A question you may have on your minds (possibly as non-geneticists) is “why is it so important to discover which genes are associated with a particular trait?”. Apart from the hunger for knowledge, one of the biggest factors to consider is that of treatment. Looking specifically at HIV-SN, treatment generally involves slowing the progression of the neuropathy or managing symptoms, rather than actually curing the neuropathy. What I haven’t yet mentioned is that the neuropathy and associated symptoms are often caused by the antiretrovirals that the individuals receive. Identifying individuals who are at a greater risk genetically for developing HIV-SN and pain associated with the neuropathy can result in these individuals being monitored more carefully and having the chance of being administered different antiretrovirals in the future.

 

The questions that I’m sure many geneticists ask themselves…Will the research ever end? Have we found all the answers yet? The answer, quite simply, is “no”. The genetic differences between populations and the complex and multifactorial nature of many traits/diseases make the research in this field anything but simple. With the advancing technologies and the increased ability to handle and analyse large sets of data, researchers seem to be getting a little closer, but, in many cases, the findings recorded so far are just the beginning with so much still to be uncovered…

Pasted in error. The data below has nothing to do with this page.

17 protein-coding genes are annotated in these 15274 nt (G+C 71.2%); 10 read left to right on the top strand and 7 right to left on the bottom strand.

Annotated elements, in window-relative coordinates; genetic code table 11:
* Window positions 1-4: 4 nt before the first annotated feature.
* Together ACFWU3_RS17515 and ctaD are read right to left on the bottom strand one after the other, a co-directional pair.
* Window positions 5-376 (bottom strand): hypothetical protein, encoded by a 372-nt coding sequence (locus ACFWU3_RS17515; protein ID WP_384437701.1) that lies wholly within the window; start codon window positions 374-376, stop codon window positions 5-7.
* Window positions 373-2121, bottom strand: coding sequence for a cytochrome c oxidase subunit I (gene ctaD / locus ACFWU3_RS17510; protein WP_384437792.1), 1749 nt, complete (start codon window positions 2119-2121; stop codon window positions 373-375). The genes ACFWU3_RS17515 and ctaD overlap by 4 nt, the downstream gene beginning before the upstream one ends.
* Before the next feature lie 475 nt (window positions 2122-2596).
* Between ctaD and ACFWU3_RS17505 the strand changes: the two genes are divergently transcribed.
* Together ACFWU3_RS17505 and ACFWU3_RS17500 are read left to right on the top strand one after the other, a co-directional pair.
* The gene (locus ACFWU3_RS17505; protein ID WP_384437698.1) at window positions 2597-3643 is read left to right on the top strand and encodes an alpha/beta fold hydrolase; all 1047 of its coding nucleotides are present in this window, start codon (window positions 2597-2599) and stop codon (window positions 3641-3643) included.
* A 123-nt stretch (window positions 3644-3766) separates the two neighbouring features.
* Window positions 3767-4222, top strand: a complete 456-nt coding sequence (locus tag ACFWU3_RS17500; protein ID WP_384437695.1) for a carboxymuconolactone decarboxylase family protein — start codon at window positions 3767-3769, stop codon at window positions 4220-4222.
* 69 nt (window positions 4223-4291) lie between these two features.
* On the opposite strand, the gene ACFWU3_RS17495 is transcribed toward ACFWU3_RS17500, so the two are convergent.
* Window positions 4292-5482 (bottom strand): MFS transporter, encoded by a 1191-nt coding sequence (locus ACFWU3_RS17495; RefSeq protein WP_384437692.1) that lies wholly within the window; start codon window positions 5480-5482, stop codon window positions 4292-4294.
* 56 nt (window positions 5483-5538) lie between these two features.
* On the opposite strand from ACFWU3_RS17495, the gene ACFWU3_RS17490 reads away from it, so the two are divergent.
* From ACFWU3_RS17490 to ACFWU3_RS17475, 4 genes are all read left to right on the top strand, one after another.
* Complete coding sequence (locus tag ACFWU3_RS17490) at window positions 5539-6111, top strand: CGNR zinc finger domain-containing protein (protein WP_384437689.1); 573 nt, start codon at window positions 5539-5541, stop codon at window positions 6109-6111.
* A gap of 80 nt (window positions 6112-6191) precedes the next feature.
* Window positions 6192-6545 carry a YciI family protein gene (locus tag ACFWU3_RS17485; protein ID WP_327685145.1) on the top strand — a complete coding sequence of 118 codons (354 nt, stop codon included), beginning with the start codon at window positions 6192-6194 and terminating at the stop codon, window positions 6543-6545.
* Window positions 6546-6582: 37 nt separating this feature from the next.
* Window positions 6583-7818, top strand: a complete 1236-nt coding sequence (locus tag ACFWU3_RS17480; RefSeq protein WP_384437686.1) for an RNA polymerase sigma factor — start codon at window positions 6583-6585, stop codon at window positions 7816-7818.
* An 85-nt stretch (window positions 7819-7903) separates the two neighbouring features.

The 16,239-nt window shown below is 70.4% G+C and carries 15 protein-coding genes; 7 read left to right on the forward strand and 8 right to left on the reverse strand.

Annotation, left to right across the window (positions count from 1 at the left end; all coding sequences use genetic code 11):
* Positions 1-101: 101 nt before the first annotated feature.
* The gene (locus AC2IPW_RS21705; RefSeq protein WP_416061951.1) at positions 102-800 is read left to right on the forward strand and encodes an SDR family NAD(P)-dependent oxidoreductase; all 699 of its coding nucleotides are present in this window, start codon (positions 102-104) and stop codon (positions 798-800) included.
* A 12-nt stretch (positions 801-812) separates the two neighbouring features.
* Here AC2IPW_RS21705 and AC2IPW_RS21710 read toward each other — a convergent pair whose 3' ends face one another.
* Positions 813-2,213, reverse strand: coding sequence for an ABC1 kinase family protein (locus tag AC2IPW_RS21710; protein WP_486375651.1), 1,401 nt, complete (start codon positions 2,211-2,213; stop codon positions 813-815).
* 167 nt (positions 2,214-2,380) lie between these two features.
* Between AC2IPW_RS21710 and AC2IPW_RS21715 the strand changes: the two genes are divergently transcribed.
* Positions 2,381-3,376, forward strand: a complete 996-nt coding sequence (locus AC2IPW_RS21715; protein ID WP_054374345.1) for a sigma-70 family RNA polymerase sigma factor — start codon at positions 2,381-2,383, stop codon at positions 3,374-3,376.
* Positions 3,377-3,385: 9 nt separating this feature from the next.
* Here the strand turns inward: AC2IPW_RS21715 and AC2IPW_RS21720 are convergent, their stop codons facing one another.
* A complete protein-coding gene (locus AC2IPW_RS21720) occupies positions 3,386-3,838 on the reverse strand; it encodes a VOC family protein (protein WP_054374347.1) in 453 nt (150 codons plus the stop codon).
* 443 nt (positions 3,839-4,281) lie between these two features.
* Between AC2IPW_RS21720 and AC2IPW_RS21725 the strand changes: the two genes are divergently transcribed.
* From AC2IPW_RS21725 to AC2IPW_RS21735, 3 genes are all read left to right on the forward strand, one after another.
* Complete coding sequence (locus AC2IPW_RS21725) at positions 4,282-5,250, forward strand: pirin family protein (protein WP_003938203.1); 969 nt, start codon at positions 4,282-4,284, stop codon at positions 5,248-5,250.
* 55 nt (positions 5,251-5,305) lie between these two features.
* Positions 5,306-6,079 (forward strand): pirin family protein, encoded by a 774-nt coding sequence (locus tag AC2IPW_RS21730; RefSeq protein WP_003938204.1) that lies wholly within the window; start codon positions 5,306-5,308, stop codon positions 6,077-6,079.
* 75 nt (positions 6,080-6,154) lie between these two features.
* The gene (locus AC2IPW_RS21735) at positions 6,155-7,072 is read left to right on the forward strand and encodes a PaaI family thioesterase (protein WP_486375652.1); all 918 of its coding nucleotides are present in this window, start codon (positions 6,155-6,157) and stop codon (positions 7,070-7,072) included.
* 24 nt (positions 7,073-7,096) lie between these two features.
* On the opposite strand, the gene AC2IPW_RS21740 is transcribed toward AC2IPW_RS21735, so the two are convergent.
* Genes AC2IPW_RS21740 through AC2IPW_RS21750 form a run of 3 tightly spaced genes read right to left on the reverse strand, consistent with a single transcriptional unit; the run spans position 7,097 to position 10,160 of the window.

References:

1) Hendry L, Lombard Z, Wadley A, Kamerman P. KCNS1, but not GCH1, is associated  with pain intensity in a black southern African population with HIV-associated sensory neuropathy: a genetic association study. J Acquir Immune Defic Syndr. 2013 May 1;63(1):27-30. doi: 10.1097/QAI.0b013e318285cf36. PubMed PMID: 23314412.

 

2) Wadley AL, Hendry LM, Kamerman PR, Chew CS, Price P, Cherry CL, Lombard Z. Role of TNF block genetic variants in HIV-associated sensory neuropathy in black  Southern Africans. Eur J Hum Genet. 2015 Mar;23(3):363-8. doi: 10.1038/ejhg.2014.104. Epub 2014 Jun 4. PubMed PMID: 24896147; PubMed Central PMCID: PMC4326702.

 

 

3) Hendry LM, Wadley AL, Cherry CL, Price P, Lombard Z, Kamerman PR. TNF Block Gene Variants Associate With Pain Intensity in Black Southern Africans With HIV-associated Sensory Neuropathy. Clin J Pain. 2016 Jan;32(1):45-50. doi: 10.1097/AJP.0000000000000224. PubMed PMID: 25756557.